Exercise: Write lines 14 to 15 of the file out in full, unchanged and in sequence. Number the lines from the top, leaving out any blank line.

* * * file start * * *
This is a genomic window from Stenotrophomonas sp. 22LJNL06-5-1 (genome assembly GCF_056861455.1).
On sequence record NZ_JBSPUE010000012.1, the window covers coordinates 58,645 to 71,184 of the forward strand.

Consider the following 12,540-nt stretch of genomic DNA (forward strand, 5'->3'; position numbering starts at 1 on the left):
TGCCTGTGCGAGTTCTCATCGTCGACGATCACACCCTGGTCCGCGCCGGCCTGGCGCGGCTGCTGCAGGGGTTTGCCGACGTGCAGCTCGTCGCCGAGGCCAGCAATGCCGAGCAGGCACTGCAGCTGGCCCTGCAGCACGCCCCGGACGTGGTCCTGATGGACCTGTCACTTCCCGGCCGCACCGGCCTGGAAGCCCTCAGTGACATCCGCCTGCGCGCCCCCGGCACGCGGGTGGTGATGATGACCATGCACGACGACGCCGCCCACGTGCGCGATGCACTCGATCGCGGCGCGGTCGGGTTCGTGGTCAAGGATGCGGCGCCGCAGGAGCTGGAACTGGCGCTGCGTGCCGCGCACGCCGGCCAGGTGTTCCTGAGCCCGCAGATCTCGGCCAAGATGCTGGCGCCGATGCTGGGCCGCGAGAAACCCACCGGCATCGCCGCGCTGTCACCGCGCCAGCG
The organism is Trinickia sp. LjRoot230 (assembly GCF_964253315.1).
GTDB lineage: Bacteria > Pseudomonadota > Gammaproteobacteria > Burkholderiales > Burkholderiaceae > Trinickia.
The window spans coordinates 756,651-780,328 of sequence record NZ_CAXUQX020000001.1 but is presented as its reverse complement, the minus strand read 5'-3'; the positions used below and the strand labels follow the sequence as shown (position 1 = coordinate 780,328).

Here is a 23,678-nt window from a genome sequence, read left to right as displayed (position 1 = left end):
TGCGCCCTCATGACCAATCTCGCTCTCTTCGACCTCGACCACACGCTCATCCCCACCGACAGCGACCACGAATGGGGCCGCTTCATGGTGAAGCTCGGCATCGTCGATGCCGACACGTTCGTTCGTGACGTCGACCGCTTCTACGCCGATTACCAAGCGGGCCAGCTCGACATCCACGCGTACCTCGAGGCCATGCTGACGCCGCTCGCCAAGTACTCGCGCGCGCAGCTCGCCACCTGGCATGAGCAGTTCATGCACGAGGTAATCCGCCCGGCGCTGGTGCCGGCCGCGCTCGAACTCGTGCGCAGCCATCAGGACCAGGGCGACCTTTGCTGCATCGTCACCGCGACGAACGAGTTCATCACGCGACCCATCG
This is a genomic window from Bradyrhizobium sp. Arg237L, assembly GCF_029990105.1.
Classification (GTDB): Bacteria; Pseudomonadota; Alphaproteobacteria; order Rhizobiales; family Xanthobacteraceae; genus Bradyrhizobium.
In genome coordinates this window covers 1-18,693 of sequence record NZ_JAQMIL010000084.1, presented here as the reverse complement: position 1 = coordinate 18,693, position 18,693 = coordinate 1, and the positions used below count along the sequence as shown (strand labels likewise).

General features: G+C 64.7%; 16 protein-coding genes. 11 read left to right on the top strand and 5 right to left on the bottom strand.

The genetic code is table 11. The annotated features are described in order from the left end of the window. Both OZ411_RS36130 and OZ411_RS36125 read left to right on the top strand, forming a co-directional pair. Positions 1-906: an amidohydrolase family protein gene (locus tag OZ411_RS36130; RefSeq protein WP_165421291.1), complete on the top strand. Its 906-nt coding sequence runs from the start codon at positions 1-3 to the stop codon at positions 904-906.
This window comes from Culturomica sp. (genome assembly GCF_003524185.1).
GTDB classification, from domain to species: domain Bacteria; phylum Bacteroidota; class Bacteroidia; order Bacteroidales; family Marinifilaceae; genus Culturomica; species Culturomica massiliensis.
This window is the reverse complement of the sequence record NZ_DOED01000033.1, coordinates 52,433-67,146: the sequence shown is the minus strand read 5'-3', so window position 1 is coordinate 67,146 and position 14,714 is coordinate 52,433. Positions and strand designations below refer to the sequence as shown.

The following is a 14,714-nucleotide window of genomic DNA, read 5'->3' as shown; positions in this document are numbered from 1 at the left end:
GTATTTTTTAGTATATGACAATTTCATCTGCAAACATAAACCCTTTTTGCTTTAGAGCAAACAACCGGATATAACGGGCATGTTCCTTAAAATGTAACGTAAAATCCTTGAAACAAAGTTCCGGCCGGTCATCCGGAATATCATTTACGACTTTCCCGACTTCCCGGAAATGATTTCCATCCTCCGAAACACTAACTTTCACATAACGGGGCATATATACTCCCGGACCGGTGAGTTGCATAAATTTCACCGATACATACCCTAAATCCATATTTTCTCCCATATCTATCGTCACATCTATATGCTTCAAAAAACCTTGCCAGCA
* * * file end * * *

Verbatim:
The genetic code is table 11. The annotated features are described in order from the left end of the window. Both OZ411_RS36130 and OZ411_RS36125 read left to right on the top strand, forming a co-directional pair. Positions 1-906: an amidohydrolase family protein gene (locus tag OZ411_RS36130; RefSeq protein WP_165421291.1), complete on the top strand. Its 906-nt coding sequence runs from the start codon at positions 1-3 to the stop codon at positions 904-906.
This window comes from Culturomica sp. (genome assembly GCF_003524185.1).